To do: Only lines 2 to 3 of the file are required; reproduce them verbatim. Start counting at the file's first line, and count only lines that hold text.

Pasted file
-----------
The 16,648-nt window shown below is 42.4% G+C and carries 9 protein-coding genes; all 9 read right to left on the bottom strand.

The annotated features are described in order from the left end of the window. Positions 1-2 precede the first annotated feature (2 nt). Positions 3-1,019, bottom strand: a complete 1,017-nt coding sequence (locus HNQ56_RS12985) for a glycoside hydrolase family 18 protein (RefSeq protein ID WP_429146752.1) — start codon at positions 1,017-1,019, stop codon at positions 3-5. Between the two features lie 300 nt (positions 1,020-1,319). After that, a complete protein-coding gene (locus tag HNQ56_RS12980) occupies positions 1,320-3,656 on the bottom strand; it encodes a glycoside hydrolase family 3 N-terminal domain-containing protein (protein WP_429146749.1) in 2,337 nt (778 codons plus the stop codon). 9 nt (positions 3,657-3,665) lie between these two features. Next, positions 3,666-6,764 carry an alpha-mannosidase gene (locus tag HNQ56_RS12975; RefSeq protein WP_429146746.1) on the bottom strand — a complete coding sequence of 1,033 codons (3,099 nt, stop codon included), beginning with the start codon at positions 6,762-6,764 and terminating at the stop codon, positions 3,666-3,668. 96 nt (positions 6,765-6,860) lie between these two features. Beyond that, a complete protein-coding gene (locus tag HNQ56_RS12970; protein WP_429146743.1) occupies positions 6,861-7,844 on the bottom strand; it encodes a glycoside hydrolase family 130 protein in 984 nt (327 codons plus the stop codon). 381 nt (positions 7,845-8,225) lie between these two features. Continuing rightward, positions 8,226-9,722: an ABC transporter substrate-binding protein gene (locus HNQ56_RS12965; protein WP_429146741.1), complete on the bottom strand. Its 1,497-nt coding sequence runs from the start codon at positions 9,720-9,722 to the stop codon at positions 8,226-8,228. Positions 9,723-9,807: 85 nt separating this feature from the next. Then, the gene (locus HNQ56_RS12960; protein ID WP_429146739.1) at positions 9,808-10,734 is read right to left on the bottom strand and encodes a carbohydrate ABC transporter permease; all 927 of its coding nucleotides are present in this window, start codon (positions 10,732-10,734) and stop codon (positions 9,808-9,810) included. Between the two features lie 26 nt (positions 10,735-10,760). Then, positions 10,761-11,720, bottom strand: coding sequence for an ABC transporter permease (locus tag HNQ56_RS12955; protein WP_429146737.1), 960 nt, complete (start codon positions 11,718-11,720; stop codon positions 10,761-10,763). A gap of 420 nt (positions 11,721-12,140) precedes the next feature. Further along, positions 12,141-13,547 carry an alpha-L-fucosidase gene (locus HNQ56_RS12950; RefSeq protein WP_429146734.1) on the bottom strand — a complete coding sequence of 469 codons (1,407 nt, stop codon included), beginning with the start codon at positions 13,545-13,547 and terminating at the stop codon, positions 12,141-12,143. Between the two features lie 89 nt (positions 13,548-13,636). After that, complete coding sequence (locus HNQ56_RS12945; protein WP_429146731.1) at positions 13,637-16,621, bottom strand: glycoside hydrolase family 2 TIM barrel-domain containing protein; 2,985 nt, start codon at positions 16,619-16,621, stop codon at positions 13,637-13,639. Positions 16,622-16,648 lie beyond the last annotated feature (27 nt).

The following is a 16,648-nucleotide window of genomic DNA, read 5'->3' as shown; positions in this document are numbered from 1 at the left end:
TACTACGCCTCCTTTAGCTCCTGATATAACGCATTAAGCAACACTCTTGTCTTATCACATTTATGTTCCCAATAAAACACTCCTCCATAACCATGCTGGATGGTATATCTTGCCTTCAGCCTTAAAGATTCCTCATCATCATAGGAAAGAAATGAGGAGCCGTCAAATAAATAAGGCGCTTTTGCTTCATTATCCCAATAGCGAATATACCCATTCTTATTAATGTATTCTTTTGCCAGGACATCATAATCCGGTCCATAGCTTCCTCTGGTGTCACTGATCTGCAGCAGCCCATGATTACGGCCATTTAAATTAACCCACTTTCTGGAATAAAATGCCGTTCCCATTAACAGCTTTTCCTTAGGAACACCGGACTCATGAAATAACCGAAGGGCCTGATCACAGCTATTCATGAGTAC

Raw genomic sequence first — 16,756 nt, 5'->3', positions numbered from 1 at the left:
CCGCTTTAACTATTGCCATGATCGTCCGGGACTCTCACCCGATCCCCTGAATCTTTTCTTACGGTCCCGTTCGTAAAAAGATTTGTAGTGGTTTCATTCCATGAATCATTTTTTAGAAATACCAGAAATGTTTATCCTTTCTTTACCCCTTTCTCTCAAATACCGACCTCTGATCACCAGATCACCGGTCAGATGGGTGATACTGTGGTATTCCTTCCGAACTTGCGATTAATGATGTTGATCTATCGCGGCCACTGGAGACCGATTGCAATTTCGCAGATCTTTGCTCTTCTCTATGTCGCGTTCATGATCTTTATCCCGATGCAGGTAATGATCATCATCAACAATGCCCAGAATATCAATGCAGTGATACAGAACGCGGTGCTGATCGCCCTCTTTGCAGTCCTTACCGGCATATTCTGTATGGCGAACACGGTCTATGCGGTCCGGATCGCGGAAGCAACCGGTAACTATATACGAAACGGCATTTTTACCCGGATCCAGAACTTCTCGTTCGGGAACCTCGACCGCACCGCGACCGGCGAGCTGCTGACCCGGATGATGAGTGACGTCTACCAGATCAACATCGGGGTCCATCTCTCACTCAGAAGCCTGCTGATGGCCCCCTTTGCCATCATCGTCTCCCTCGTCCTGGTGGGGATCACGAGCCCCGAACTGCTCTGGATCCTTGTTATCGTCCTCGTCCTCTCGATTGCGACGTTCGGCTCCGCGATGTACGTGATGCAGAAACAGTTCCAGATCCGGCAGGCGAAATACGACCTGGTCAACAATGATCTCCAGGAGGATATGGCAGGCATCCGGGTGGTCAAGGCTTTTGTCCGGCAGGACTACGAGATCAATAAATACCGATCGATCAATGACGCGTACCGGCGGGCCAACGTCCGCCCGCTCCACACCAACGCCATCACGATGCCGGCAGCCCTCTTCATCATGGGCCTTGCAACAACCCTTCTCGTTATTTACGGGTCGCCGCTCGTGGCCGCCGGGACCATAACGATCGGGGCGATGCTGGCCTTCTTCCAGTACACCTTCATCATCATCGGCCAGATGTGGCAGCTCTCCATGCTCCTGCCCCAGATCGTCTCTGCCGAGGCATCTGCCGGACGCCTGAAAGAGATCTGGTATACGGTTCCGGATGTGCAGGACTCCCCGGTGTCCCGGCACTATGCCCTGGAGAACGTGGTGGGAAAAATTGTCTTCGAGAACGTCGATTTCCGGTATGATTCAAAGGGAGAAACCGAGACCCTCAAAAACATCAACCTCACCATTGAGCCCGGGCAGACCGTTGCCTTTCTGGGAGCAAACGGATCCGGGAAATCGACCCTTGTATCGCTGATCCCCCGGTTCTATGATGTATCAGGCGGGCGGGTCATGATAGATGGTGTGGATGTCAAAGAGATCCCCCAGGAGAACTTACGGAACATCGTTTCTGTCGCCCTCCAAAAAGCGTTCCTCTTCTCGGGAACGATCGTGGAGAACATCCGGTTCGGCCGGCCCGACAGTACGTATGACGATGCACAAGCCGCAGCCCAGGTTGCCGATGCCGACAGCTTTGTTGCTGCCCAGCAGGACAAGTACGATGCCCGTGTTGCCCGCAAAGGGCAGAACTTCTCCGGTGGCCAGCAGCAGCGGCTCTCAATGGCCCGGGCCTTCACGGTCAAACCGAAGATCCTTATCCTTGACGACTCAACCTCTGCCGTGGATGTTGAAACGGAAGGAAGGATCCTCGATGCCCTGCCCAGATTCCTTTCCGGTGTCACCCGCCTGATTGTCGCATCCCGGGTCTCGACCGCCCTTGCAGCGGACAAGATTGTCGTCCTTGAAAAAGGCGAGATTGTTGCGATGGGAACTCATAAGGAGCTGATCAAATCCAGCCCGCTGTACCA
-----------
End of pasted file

The annotated features are described in order from the left end of the window. Positions 1-2 precede the first annotated feature (2 nt). Positions 3-1,019, bottom strand: a complete 1,017-nt coding sequence (locus HNQ56_RS12985) for a glycoside hydrolase family 18 protein (RefSeq protein ID WP_429146752.1) — start codon at positions 1,017-1,019, stop codon at positions 3-5. Between the two features lie 300 nt (positions 1,020-1,319). After that, a complete protein-coding gene (locus tag HNQ56_RS12980) occupies positions 1,320-3,656 on the bottom strand; it encodes a glycoside hydrolase family 3 N-terminal domain-containing protein (protein WP_429146749.1) in 2,337 nt (778 codons plus the stop codon). 9 nt (positions 3,657-3,665) lie between these two features. Next, positions 3,666-6,764 carry an alpha-mannosidase gene (locus tag HNQ56_RS12975; RefSeq protein WP_429146746.1) on the bottom strand — a complete coding sequence of 1,033 codons (3,099 nt, stop codon included), beginning with the start codon at positions 6,762-6,764 and terminating at the stop codon, positions 3,666-3,668. 96 nt (positions 6,765-6,860) lie between these two features. Beyond that, a complete protein-coding gene (locus tag HNQ56_RS12970; protein WP_429146743.1) occupies positions 6,861-7,844 on the bottom strand; it encodes a glycoside hydrolase family 130 protein in 984 nt (327 codons plus the stop codon). 381 nt (positions 7,845-8,225) lie between these two features. Continuing rightward, positions 8,226-9,722: an ABC transporter substrate-binding protein gene (locus HNQ56_RS12965; protein WP_429146741.1), complete on the bottom strand. Its 1,497-nt coding sequence runs from the start codon at positions 9,720-9,722 to the stop codon at positions 8,226-8,228. Positions 9,723-9,807: 85 nt separating this feature from the next. Then, the gene (locus HNQ56_RS12960; protein ID WP_429146739.1) at positions 9,808-10,734 is read right to left on the bottom strand and encodes a carbohydrate ABC transporter permease; all 927 of its coding nucleotides are present in this window, start codon (positions 10,732-10,734) and stop codon (positions 9,808-9,810) included. Between the two features lie 26 nt (positions 10,735-10,760). Then, positions 10,761-11,720, bottom strand: coding sequence for an ABC transporter permease (locus tag HNQ56_RS12955; protein WP_429146737.1), 960 nt, complete (start codon positions 11,718-11,720; stop codon positions 10,761-10,763). A gap of 420 nt (positions 11,721-12,140) precedes the next feature. Further along, positions 12,141-13,547 carry an alpha-L-fucosidase gene (locus HNQ56_RS12950; RefSeq protein WP_429146734.1) on the bottom strand — a complete coding sequence of 469 codons (1,407 nt, stop codon included), beginning with the start codon at positions 13,545-13,547 and terminating at the stop codon, positions 12,141-12,143. Between the two features lie 89 nt (positions 13,548-13,636). After that, complete coding sequence (locus HNQ56_RS12945; protein WP_429146731.1) at positions 13,637-16,621, bottom strand: glycoside hydrolase family 2 TIM barrel-domain containing protein; 2,985 nt, start codon at positions 16,619-16,621, stop codon at positions 13,637-13,639. Positions 16,622-16,648 lie beyond the last annotated feature (27 nt).

The following is a 16,648-nucleotide window of genomic DNA, read 5'->3' as shown; positions in this document are numbered from 1 at the left end: